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5 uncommon animals that can be found in Québec

July 29th, 2014, by Ecomuseum Zoo
Did you know there are more than 650 different animal species in Québec? Our forests might not give us the chance to meet giraffes, elephants or cheetahs, but it is possible to meet animals that are quite impressive such as Black Bears, Gray Wolves and even Canadian Lynxes. But what about lesser-known animals? Here is a top 5 list of uncommon animals that you might very well come across during a visit on Québec soil!
North-American Opossum
The North-American Opossum

The North-American Opossum is the only marsupial in Québec (and in Canada for that matter!). The newborn babies are in a near embryonic state and they continue their growth in their mother’s pouch for a few more weeks. The marsupial family includes for example: kangaroos and koalas, which are very popular exotic animals!

The Opossum is omnivorous, meaning it will eat small mammals as well as fruits and insects found on its way. We find it mostly in the south of Québec.

© photo:

flying squirrel
Flying squirrels

A bat? No, a flying squirrel! In Québec, there are Southern and Northern flying squirrels which, as you can guess, are distinguished by their size. The Southern Flying Squirrel, measuring up to 257 mm in length, is mostly found in the south-west of Québec. The Northern Flying Squirrel, on the other hand, can measure up to 368 mm and is found almost everywhere in the north of the province.

Despite popular beliefs, the flying squirrels cannot “fly” per se: they glide! The Northern Flying Squirrel is able to glide a record distance of 50 meters. If you see some in nature, consider yourself lucky! Nocturnal and very fast, they are especially difficult to see in the wild.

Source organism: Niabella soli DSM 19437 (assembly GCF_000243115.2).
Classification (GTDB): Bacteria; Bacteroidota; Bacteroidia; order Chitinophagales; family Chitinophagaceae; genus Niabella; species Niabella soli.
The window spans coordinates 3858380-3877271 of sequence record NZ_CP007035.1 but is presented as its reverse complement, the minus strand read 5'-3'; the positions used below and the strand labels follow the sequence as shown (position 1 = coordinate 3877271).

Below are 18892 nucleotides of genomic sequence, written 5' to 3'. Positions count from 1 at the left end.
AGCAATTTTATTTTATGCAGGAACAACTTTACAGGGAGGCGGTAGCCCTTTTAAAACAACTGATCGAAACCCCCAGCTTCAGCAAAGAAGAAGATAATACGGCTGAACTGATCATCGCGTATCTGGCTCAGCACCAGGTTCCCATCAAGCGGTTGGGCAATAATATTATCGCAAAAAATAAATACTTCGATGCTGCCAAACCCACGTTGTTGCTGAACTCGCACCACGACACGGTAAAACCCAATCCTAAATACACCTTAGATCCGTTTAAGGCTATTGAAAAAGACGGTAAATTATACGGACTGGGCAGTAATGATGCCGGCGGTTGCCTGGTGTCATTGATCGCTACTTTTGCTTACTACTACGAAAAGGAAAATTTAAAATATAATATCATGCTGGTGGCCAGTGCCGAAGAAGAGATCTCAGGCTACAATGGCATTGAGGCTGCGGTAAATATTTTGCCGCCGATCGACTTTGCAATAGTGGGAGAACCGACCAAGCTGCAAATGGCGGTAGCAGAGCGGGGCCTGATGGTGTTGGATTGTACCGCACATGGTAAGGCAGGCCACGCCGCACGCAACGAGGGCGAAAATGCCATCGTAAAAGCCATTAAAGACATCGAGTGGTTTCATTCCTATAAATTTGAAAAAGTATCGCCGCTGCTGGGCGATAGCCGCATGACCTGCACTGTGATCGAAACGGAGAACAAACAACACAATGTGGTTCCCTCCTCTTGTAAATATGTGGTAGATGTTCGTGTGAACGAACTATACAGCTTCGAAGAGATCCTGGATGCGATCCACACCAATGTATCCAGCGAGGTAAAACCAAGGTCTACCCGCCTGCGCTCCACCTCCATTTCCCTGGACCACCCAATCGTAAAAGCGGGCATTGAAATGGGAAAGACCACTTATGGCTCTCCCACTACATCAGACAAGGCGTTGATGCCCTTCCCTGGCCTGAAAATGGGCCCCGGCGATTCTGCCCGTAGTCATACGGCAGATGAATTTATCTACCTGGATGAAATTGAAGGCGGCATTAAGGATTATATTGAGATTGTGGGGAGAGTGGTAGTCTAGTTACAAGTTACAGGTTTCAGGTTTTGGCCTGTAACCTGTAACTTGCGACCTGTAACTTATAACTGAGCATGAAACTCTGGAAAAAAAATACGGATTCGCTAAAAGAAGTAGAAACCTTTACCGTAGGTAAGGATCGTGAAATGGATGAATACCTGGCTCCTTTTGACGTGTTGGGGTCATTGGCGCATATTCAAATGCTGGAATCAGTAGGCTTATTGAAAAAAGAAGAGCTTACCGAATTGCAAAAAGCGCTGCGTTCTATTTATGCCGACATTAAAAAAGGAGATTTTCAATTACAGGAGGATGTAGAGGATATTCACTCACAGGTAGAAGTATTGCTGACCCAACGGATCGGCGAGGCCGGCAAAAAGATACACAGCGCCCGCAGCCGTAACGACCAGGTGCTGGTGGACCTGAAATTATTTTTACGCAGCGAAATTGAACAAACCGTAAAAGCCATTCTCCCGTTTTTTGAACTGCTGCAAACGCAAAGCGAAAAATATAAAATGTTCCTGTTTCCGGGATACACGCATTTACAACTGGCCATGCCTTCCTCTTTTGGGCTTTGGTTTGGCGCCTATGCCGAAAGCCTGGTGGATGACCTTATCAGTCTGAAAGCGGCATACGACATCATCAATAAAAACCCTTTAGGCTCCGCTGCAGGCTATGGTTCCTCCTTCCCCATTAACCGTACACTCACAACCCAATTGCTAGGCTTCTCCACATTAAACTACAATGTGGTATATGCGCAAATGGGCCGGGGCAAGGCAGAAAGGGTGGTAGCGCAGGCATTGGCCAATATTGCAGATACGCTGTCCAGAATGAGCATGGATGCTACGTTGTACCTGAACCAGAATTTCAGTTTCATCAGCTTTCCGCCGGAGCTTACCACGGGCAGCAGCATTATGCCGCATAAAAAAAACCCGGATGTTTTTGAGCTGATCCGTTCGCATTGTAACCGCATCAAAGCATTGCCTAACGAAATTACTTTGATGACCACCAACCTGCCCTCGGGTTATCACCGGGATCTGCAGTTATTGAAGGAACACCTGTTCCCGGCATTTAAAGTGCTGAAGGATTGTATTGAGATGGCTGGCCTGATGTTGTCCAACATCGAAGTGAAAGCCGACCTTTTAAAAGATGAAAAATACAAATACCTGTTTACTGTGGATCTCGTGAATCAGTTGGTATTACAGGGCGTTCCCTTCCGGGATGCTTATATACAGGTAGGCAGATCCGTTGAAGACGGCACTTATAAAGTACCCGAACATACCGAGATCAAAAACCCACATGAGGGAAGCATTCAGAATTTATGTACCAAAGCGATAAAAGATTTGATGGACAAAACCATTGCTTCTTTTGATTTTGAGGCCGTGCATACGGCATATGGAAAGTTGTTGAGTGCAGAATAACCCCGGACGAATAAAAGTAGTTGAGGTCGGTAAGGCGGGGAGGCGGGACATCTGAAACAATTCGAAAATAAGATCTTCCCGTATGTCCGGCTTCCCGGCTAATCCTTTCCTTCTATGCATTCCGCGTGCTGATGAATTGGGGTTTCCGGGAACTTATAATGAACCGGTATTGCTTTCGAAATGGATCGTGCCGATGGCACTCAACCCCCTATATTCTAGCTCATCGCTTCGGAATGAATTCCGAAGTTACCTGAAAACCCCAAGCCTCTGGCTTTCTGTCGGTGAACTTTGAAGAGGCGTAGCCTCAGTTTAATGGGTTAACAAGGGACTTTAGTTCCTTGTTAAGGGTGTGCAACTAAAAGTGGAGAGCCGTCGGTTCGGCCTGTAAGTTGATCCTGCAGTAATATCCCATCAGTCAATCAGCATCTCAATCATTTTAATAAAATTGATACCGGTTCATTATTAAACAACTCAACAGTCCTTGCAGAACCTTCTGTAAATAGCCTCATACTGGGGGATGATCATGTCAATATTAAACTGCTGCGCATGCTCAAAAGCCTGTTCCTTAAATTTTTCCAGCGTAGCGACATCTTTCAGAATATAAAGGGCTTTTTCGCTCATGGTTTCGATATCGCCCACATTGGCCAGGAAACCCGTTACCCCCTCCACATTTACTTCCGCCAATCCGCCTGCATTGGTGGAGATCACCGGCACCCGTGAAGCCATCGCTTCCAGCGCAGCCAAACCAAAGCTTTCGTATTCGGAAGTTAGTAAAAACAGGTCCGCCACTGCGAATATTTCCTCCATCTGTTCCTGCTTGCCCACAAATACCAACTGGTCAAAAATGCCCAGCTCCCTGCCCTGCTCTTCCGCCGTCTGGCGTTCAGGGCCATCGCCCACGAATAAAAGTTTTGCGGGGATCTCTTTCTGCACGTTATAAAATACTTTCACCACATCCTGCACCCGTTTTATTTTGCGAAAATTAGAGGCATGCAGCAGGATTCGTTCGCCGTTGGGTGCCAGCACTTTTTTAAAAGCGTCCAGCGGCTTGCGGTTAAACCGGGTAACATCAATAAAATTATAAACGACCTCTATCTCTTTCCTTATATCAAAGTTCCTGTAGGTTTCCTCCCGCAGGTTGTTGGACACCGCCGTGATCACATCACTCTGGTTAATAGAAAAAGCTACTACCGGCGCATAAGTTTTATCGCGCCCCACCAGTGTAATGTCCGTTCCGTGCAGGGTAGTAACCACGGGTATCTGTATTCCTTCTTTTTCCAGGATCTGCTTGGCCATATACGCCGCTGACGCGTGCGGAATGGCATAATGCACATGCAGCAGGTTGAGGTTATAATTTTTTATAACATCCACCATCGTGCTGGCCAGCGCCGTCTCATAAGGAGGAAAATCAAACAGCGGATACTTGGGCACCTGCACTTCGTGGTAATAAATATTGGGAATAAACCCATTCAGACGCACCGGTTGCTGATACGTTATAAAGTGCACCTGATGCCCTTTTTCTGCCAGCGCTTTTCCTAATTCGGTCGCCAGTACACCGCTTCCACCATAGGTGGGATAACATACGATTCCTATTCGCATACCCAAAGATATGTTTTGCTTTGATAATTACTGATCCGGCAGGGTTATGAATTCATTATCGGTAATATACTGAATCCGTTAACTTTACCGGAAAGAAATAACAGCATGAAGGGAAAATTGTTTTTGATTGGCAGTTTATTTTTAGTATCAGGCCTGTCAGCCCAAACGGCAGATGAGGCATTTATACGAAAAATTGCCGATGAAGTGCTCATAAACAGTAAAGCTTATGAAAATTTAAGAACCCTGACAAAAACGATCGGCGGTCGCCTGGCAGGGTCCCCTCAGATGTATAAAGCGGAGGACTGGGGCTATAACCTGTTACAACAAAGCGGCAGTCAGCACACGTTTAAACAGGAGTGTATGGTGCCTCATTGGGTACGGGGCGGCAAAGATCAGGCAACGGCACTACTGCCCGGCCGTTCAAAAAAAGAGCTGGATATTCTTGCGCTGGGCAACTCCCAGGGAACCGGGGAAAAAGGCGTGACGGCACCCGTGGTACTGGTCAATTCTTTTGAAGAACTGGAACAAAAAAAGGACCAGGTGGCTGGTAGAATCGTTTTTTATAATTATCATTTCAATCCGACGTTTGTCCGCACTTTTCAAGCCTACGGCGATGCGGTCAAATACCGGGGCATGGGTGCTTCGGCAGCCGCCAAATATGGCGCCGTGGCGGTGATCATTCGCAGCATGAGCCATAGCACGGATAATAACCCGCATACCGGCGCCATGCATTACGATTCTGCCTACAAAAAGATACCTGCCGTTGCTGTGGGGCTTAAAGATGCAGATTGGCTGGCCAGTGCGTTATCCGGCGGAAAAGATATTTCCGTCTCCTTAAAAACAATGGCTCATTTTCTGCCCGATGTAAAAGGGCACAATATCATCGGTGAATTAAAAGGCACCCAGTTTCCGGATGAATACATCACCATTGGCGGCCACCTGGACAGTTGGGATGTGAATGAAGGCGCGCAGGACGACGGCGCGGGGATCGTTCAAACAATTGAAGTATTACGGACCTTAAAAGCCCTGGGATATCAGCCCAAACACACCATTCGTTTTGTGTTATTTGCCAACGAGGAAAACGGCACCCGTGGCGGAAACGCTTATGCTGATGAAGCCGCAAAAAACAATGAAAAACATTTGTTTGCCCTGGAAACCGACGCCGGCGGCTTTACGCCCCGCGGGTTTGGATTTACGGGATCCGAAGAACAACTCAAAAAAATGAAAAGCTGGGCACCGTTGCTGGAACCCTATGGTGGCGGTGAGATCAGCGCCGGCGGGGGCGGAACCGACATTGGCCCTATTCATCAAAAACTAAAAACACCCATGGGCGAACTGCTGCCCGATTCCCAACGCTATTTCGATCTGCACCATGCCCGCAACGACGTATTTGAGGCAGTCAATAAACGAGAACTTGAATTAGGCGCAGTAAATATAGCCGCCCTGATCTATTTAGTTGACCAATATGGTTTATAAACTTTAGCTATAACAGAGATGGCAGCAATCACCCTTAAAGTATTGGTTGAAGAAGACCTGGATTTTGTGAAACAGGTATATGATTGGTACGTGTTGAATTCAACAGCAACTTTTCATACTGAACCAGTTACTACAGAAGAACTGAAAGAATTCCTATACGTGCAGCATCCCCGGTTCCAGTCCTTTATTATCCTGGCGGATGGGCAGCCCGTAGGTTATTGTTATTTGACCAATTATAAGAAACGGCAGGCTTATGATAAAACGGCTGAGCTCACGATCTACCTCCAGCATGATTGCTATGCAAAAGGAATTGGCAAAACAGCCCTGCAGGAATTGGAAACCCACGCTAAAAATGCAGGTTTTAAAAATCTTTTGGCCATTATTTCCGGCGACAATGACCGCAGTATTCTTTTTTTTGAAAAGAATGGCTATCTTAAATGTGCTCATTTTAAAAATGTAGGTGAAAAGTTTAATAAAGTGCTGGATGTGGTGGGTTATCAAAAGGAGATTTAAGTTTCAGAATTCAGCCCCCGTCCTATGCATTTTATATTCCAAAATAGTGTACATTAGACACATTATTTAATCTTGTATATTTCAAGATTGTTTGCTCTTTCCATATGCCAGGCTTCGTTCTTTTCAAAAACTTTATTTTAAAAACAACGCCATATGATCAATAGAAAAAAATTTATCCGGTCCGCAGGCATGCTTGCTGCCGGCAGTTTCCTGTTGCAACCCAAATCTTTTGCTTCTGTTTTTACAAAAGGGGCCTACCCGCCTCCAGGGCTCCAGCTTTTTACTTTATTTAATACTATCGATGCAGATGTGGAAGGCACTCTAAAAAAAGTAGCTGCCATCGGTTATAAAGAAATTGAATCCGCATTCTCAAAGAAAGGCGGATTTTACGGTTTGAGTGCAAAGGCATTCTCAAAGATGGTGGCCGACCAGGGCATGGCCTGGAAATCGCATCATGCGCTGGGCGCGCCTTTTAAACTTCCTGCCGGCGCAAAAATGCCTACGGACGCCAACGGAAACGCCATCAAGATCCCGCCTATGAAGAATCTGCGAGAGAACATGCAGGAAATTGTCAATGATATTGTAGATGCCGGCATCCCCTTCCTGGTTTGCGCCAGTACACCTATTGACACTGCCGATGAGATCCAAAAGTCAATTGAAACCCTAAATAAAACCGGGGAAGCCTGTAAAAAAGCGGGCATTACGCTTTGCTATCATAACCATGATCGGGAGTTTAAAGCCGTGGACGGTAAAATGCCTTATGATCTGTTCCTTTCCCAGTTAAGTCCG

© photo: Claude Lafond

Star-nosed mole
The star-nosed mole

The Star-Nosed Mole is of course part of the lar mole family. Its snout is equipped with 22 tentacles that move all around when exploring a territory. Disgusting? Rather useful, actually! The Star-Nosed Mole is almost blind, so its tentacles come in handy to track down its prey, which consists mostly of insects. Once the insects are located, they will be caught by its mouth (and not by its tentacles!).

The Star-Nosed Mole is not huge, quite the opposite! It weighs at most 77 grams when it reaches adulthood, while babies weigh around 1.5 grams at birth! Now that’s tiny!

© photo:

Sping Slamander
The Sping Slamander

The Spring Salamander is very rare in Québec, especially because it’s quite easily affected by external factors such as pollution. It is the longest of our aquatic salamanders with a body measuring up to 23 centimeters. To compare, get your child’s ruler out of his or her pencil case: it’s almost the full length!

The Spring Salamander always lives near streams or water flows. It is surely not afraid of heights as we only find it at the highest points in Québec, a minimum altitude of 100 meters!

© photo: Les films EP - YouTube

Indigo Bunting
The Indigo Bunting

Such a colorful bird in our beautiful province? Absolutely! The male Indigo Bunting displays a splendid blue plumage. Colors which are most bright during the mating season. Despite being a rather common bird, we may notice them less since the female displays brown plumage!

You’ve probably already heard its song. It is one that is quite typical of the little birds in the cardinal family. Click here to listen (© The Music of Nature) and keep your ears open the next time you walk through the forest!

© photo:

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